Others may get the glory, but surveyors actually make amazing buildings happen

It came as no surprise to the building industry when the spectacular refurbishment of St Pancras International station in London scooped the Royal Institute of Chartered Surveyors' prestigious Project of the Year Award last month.

The revamp and extension of the Grade I-listed station is part of an £800m transformation, turning the terminal into one of the largest passenger interchanges in Europe and the London gateway for Eurostar. The building had been nicknamed "the cathedral of the railways" but fell into decline with the deterioration of the surrounding area. Now it's a grand, romantic, glass-topped landmark.

The RICS Awards began in 1990 to recognise outstanding architectural and regeneration projects. Accolades such as this often credit the architects who have the artistic vision or the engineers who fathom how to make it work. The St Pancras development has encompassed key structural changes in the form of 15 platforms and a new flat-roof train shed. It was a mammoth task, but little credit is normally offered to the surveyors who, to all intents and purposes, make such amazing edifices possible.

So what is chartered surveying all about? One surveyor explains it as "a lot of meeting and greeting to discuss residential requirements". But it's not all schmoozing. "Then you have the preparation work needed to bring sites to market, liaising with planners, architects, lawyers and consultants," says Jack Simmons, a chartered surveyor at the London real-estate firm Jones Lang LaSalle. "You need to understand the whole dynamics of a site."

A chartered surveyor is the one who pulls it all together, believes Simmons, who decided early on that he would go into the building industry, and completed a BA in housing and development at the University of the West of England. His course carried RICS accreditation, which exempts students from certain subsequent professional qualifications.

The RICS is the leading organisation in the world for the property, land and construction industries, with members operating in 146 countries. Most RICS-accredited graduates will follow the assessment of professional competence, the route to chartered membership, once they have started work.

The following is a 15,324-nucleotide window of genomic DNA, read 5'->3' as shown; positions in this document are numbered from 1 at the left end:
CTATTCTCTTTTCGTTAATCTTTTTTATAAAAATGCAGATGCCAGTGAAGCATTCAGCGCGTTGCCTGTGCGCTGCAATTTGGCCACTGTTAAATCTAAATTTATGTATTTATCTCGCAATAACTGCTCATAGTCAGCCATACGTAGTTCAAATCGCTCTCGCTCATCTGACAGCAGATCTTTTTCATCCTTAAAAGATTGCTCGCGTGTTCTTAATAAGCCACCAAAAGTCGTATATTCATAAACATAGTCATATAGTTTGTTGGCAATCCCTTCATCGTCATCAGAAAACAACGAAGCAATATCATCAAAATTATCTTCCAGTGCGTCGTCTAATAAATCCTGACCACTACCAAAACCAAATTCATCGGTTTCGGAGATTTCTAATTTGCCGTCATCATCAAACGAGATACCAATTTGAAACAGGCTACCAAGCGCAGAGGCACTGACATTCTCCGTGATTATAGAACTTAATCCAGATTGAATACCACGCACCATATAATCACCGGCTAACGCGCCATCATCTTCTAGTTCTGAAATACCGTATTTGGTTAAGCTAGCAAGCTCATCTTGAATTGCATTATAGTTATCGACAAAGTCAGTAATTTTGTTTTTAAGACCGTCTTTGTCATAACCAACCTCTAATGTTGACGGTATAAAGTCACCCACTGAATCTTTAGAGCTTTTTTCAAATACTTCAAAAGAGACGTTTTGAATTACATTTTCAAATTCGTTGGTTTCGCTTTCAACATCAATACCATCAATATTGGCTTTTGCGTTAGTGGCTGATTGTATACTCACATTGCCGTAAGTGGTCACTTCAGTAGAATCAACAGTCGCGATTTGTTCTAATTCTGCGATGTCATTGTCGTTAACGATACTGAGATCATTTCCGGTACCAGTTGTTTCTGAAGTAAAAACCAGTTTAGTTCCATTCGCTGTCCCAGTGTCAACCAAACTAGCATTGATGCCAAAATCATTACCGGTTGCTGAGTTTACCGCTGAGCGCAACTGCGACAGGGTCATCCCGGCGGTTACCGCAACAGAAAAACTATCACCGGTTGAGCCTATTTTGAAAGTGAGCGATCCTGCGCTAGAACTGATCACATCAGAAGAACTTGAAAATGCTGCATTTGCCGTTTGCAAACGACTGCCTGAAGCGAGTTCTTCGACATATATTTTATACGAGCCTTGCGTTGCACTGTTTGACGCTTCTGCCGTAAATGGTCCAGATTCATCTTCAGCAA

Simmons, who has worked at Jones Lang LaSalle for seven years, wanted to go into residential property because, he says, it's as much about people as buildings. "You really never know who you're going to meet. Our clients are private individuals, charities, institutions, hoteliers – all sorts. We see some really colourful characters." A chartered surveyor differs from a technical surveyor in that the role is much more strategic, coordinating entire projects and managing other professionals. "If you want to hold a theodolite [an instrument for measuring angles], then become a quantity surveyor," says Simmons.

"Doing an MA is probably the best and easiest way to do it," says Oliver Broom, 28, who works in residential investment for Knight Frank, the UK-based global property consultancy firm. With no formal qualifications in property, he graduated in modern languages from the University of Durham in 2003, before doing an MA in property valuation and law at Cass Business School at London's City University.

He has now passed his RCIS exams after two years of six-month placements within different Knight Frank departments, studying for the assessment of professional competence. All RICS members are thereafter required to maintain a programme of continuing professional development each year.

"The key to the chartered surveyor's job is managing relationships," says Broom. "It's about negotiating." Like Simmons, Broom thinks the people are paramount.

"I meet the most amazing clients – entrepreneurs from all walks of life," he says. "It's a really fascinating job. And I get to work on some fantastic buildings. It's the best of both worlds."

How to get in

* Decide what type of surveying you want to do through work experience

* Jack Simmons: "Use it to find out whether you would prefer to work on the client side or the advisory side."

* Do an RICS-accredited degree or a postgraduate RICS course. For details, visit www.ricscourses.org

* Become a technical surveyor or surveying technician, which doesn't require a degree, and do the assessment of professional competence later.